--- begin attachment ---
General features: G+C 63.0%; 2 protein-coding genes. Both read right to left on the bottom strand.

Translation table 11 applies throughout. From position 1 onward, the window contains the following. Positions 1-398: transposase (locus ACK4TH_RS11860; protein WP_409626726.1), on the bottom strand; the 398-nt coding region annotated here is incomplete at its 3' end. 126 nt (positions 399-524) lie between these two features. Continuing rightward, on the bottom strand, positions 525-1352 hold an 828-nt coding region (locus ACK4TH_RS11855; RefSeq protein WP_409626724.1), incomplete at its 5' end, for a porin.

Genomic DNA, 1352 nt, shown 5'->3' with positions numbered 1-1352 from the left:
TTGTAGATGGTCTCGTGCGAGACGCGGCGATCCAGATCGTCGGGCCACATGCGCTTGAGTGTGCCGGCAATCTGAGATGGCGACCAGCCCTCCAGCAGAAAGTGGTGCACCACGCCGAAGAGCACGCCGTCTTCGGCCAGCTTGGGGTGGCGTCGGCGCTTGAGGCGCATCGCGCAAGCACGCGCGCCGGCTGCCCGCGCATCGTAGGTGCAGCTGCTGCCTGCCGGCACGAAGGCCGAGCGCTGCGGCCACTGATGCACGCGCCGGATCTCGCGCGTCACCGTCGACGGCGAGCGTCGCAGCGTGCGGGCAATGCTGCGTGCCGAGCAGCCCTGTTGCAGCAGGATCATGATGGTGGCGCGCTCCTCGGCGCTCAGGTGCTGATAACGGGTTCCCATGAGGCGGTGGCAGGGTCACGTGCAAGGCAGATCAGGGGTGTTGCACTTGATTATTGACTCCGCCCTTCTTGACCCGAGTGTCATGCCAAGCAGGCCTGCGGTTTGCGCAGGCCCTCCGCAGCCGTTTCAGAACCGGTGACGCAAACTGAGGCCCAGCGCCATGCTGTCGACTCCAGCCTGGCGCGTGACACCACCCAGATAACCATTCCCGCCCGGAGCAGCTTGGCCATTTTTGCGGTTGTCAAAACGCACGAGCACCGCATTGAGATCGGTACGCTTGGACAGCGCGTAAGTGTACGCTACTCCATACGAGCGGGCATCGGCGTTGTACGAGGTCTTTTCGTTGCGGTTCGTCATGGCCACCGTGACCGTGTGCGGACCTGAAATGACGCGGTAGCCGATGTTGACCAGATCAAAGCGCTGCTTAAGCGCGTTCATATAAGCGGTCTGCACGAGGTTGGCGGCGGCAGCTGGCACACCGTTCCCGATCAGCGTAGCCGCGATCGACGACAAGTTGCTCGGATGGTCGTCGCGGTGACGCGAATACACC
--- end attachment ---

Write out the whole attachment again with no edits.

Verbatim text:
General features: G+C 63.0%; 2 protein-coding genes. Both read right to left on the bottom strand.

Translation table 11 applies throughout. From position 1 onward, the window contains the following. Positions 1-398: transposase (locus ACK4TH_RS11860; protein WP_409626726.1), on the bottom strand; the 398-nt coding region annotated here is incomplete at its 3' end. 126 nt (positions 399-524) lie between these two features. Continuing rightward, on the bottom strand, positions 525-1352 hold an 828-nt coding region (locus ACK4TH_RS11855; RefSeq protein WP_409626724.1), incomplete at its 5' end, for a porin.

Genomic DNA, 1352 nt, shown 5'->3' with positions numbered 1-1352 from the left:
TTGTAGATGGTCTCGTGCGAGACGCGGCGATCCAGATCGTCGGGCCACATGCGCTTGAGTGTGCCGGCAATCTGAGATGGCGACCAGCCCTCCAGCAGAAAGTGGTGCACCACGCCGAAGAGCACGCCGTCTTCGGCCAGCTTGGGGTGGCGTCGGCGCTTGAGGCGCATCGCGCAAGCACGCGCGCCGGCTGCCCGCGCATCGTAGGTGCAGCTGCTGCCTGCCGGCACGAAGGCCGAGCGCTGCGGCCACTGATGCACGCGCCGGATCTCGCGCGTCACCGTCGACGGCGAGCGTCGCAGCGTGCGGGCAATGCTGCGTGCCGAGCAGCCCTGTTGCAGCAGGATCATGATGGTGGCGCGCTCCTCGGCGCTCAGGTGCTGATAACGGGTTCCCATGAGGCGGTGGCAGGGTCACGTGCAAGGCAGATCAGGGGTGTTGCACTTGATTATTGACTCCGCCCTTCTTGACCCGAGTGTCATGCCAAGCAGGCCTGCGGTTTGCGCAGGCCCTCCGCAGCCGTTTCAGAACCGGTGACGCAAACTGAGGCCCAGCGCCATGCTGTCGACTCCAGCCTGGCGCGTGACACCACCCAGATAACCATTCCCGCCCGGAGCAGCTTGGCCATTTTTGCGGTTGTCAAAACGCACGAGCACCGCATTGAGATCGGTACGCTTGGACAGCGCGTAAGTGTACGCTACTCCATACGAGCGGGCATCGGCGTTGTACGAGGTCTTTTCGTTGCGGTTCGTCATGGCCACCGTGACCGTGTGCGGACCTGAAATGACGCGGTAGCCGATGTTGACCAGATCAAAGCGCTGCTTAAGCGCGTTCATATAAGCGGTCTGCACGAGGTTGGCGGCGGCAGCTGGCACACCGTTCCCGATCAGCGTAGCCGCGATCGACGACAAGTTGCTCGGATGGTCGTCGCGGTGACGCGAATACACC